Lanny Poffo keeping Macho Man's legacy alive
TIM BAINES - Ottawa Sun
|A recent photo of Lanny Poffo (right), with his brother Randy 'Macho Man' Savage.
Lanny Poffo lived in Canada for all of about two weeks.
But he still gets excited when he comes to Canada.
And now he's on a mission ... to help carry on the legacy of his legendary brother, Randy "Macho Man" Savage, who died nearly two months ago after suffering a heart attack while driving a car.
Poffo, who was born in Calgary while his dad Angelo worked in the territory, will perform at a tribute show to his brother, Sept. 3 in Hawkesbury, Ont. -- between Ottawa and Montreal.
"If somebody wants to pay tribute to my brother, he has my ear," said Poffo, who has wrestled 20 times or so in the past year and is sales manager for medical insurance plans.
Poffo said his brother's legacy is important.
"A couple of months ago, I was playing with my cellphone and found out Elizabeth Taylor had died. There were a bunch of of people around in their 20s and they had no idea who she was. I want people to remember Randy. Shelf life can be fleeting."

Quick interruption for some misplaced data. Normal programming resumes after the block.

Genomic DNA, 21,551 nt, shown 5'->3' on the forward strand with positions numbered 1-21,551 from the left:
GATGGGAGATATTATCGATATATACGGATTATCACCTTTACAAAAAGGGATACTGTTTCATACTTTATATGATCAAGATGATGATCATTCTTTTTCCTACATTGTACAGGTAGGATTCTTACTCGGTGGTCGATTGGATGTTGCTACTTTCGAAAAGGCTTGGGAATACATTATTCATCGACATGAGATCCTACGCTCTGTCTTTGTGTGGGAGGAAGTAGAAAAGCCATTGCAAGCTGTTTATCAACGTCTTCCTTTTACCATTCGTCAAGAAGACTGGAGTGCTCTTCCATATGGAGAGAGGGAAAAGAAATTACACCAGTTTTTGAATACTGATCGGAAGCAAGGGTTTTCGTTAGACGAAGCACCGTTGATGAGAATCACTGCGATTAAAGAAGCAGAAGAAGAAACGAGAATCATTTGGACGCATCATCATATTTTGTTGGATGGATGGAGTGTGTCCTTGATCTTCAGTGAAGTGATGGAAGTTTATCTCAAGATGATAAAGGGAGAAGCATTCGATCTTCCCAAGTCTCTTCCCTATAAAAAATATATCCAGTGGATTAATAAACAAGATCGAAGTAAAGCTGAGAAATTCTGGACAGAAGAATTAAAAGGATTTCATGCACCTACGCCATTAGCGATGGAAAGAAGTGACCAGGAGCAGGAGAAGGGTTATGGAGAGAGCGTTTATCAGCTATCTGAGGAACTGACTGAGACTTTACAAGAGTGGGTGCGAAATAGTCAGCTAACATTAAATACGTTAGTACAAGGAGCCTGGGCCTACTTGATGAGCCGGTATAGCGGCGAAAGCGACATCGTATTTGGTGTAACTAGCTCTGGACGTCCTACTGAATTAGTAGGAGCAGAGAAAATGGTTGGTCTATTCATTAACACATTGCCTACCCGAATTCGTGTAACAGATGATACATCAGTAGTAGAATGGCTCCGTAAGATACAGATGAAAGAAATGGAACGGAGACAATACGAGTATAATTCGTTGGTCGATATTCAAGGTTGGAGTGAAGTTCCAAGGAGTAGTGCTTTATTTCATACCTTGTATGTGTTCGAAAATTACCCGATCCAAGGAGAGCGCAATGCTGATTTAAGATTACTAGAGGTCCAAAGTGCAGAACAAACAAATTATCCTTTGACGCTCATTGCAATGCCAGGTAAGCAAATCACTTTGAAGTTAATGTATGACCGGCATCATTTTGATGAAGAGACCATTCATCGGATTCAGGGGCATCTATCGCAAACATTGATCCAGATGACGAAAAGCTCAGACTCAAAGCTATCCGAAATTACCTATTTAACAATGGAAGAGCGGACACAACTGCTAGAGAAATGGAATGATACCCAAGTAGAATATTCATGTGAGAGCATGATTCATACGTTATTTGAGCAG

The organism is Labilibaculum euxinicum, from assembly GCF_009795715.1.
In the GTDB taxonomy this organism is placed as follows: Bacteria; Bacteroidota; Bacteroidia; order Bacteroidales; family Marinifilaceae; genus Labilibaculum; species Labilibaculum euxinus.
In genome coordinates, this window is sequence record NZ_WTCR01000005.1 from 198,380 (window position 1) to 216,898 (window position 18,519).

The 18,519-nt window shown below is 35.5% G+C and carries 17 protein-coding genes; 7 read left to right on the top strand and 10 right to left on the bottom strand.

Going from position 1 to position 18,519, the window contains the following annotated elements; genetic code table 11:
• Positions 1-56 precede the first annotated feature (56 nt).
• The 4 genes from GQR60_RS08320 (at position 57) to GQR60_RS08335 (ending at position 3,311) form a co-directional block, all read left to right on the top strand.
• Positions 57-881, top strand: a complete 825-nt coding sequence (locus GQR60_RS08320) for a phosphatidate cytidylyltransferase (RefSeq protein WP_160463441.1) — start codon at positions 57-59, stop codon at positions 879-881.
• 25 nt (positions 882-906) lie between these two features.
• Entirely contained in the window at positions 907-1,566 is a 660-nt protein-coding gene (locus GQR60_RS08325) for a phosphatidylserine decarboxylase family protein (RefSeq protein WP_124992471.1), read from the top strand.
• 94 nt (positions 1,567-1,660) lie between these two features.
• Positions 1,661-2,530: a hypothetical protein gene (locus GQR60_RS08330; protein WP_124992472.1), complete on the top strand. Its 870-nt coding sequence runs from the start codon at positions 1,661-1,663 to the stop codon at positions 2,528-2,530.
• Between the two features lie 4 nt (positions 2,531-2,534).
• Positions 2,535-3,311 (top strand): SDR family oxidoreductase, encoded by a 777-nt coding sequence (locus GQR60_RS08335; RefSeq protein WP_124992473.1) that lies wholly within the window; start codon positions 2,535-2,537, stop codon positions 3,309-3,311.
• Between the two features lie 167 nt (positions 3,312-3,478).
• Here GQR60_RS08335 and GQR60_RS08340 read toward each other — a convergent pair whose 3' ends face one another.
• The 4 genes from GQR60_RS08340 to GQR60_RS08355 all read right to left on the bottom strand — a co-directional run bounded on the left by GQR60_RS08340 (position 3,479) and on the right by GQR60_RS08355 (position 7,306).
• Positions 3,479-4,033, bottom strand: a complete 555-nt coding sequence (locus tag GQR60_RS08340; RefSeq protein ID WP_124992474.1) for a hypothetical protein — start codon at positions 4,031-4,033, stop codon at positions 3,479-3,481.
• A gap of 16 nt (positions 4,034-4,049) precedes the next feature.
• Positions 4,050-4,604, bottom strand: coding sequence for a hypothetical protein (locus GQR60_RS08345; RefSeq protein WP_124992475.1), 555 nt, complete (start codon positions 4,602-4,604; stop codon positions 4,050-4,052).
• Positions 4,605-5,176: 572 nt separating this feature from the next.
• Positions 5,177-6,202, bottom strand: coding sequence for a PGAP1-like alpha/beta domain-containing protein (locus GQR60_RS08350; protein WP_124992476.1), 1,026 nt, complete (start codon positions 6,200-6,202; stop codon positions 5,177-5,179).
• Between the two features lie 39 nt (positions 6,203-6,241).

There is still sentiment that the Macho Man should be inducted into the WWE Hall of Fame. Poffo said his brother talked about it.
"He said if the Hall of Fame ever comes calling, that it would be all three of us (father Angelo and his two sons) or nothing."
After stepping away from a stellar WWF career, Savage remained in the public eye through Slim Jim commercials and an appearance in a Spider-Man movie.
The 56-year-old Poffo carved out an impressive career of his own -- as The Genius, he performed magic with words, creating a poem for his opponents before stepping into the ring.
"I wasn't really a genius, but the poetry was mine," said Poffo. "I always knew who was going to win or lose, but I had carte blanche to write."
Poffo has remained a man of the people.
"Many years ago, when I was 12, Art Linkletter told me to F-off when I asked for an autograph. Whatever happens in life, I will never be too busy to sign a real autograph and not one of those fake ones. I give them a little attention. It hurts real bad if you get rejected."
Poffo was en route to San Jose, stopped in Dallas, when he got the news his brother had been in a car accident.
"I tried to get a flight home and was told I couldn't. I got very emotional and the woman got her supervisor. Then American Airlines decided a sold-out flight wasn't sold out. I got a seat.
"The viewing was four days later. The only thing worse than seeing the body is seeing your 84-year-old mom have to view the body."
Poffo says his brother was a good man.
"The last 10 years, he liked to be out of the spotlight. He was always good for the family."
Poffo says he still enjoys entertaining wrestling fans.
"As long as I can read a poem and do a moonsault, I'm still able to climb into the ring."
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Tim Baines is the Sports Editor for the Ottawa Sun and can be emailed at Tim.email@example.com.